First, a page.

The Edge
6:24 pm
Wed February 19, 2014

Female Figure Skaters Compete For Gold — And The Sport's Future

Originally published on Wed February 19, 2014 8:55 pm

If there is such a thing as a home rink advantage, that makes the competition in the women's figure skating program fierce. Russian fans erupted with glee for Adelina Sotnikova on Wednesday. And then there's Yulia Lipnitskaya, a 15-year-old Russian phenom who has thrilled Russian fans and stunned the figure skating world.

Scott Hamilton, a 1984 figure skating gold medalist, has been watching Lipnitskaya closely.

"She's beyond her years. Like, you look at her and she qualified [to be age-eligible] for the Olympics by days," he says.

"I'm looking at her through very critical skating eyes, but the world's looking at her as something to behold, and something to be appreciated," Hamilton says. "And like a great work of art, everybody's going to look at it in their own way, but she's been universally appreciated."

Lipnitskaya is just one of the young upstarts. There's also the defending Olympic champion Yuna Kim from South Korea, who has performed flawlessly, coming first in the short program with a lead that will be difficult to catch. Then there's Italian Carolina Kostner, a contender who finished Wednesday in the top three.

Behind those formidable women are the Americans: One is two-time national champion Ashley Wagner, who stumbled and fell twice during the U.S. Figure Skating Championships last month. It was seen universally as a disaster, including by Wagner herself.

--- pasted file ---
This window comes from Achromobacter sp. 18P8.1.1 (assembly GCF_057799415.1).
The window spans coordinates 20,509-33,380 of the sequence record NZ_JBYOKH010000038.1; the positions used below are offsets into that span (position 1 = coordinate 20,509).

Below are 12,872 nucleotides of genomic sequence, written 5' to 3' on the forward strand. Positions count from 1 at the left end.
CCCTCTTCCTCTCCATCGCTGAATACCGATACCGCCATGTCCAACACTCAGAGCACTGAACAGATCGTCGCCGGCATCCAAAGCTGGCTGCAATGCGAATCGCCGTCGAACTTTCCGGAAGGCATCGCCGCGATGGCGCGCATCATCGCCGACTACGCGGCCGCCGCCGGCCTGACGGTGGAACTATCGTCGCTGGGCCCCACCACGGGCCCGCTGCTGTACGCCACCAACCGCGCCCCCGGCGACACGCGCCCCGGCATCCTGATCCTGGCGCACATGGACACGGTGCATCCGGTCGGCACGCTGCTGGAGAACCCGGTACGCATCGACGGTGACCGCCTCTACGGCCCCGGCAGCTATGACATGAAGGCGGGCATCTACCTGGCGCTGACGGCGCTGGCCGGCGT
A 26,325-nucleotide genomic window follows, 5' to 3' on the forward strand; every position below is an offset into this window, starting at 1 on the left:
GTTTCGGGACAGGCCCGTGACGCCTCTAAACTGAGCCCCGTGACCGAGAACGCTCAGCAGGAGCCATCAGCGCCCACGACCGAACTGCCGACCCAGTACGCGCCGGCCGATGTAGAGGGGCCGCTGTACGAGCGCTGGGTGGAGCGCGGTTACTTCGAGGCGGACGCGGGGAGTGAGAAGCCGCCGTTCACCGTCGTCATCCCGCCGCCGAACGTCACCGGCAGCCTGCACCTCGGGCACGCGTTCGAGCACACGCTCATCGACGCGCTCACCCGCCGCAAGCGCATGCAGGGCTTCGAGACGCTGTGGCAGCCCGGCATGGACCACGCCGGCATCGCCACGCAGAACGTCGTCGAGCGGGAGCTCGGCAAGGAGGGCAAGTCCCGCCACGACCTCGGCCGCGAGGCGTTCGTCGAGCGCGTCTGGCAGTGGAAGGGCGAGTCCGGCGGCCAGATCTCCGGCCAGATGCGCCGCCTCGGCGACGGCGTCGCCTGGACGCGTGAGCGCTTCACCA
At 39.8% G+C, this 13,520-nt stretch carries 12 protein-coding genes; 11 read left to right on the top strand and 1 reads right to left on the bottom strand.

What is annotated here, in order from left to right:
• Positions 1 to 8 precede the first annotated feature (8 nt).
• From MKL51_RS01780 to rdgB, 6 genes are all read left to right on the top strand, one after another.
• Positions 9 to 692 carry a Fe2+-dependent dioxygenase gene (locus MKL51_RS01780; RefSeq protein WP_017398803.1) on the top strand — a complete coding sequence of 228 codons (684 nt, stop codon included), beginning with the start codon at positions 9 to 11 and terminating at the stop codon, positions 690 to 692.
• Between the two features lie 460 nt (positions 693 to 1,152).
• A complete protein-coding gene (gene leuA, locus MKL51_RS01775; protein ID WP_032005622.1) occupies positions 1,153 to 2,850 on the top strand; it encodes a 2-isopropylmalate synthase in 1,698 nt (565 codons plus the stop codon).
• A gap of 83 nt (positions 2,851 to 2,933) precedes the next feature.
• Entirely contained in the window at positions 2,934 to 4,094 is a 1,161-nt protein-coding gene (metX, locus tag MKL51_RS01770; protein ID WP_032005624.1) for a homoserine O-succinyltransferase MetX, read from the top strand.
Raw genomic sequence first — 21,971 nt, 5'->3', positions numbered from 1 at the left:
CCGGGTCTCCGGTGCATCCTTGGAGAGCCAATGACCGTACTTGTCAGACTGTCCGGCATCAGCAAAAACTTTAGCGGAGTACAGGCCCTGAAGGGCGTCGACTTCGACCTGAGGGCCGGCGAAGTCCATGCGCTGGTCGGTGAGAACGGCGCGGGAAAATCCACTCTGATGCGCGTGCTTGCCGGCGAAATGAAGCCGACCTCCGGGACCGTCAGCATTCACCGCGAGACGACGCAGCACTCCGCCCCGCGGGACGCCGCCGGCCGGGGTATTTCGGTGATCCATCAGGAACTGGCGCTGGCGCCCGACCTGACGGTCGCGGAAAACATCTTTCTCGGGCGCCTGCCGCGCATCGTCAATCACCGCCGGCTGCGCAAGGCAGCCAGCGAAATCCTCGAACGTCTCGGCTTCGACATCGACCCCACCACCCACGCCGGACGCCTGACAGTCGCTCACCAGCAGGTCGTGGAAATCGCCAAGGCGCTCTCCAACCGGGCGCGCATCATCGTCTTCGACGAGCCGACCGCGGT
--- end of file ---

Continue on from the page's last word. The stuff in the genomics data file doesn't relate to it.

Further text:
"It was a horrible, horrible, horrible event for me," she says. "I was really shaken after that, just because I want to be known as a skater who can perform well under pressure, and that skater did not show up at my national championship."

Despite that devastating and controversial performance, Wagner was picked to compete for the U.S.

"Having my federation pretty much tell me that they thought I deserve to be on this team, that definitely kind of boosted my confidence a bit, especially after such a disappointing nationals."

At 22, Wagner is the most senior of the women. She says she's more than able and ready to get on the podium, and after a safe program with no real problems — but no real thrills — she's in striking distance in sixth place. Gracie Gold, 18, is leading the Americans in fourth place.

The U.S. also has its own 15-year-old phenom. Polina Edmunds is in seventh, and she says she's not going down without a fight.

"In skating, it is about your performance, but competing with the others; and it is a competition," she says. "And so when you get out there, you know, you have to throw down the gauntlet and say, 'This is what I can do; beat it.'

"That's sometimes that part that is really easy — just to, you know, focus on yourself, do your job, get off the ice with that little fire in your belly," she says. "That competition with other people is something that I really enjoy."

Hamilton says it's not just a medal that's riding on the competition — it's the future of the sport.

"We need a skater that's compelling, magnificent and knows how to draw a crowd, to step up and say, 'I'm rebuilding the professional ranks,' " he says. "And you'd see hands go up and say, 'Hallelujah.' "

No pressure ladies, no pressure. The women complete their competition Thursday.

Copyright 2014 NPR. To see more, visit http://www.npr.org/.

Transcript

AUDIE CORNISH, HOST:

We're now entering the final stretch of the Winter Olympics in Sochi. That means a serious dose of technical prowess, athleticism and style. In other words, women's figure skating has begun.

Here's NPR's Sonari Glinton.

(SOUNDBITE OF COMPETITION MUSIC)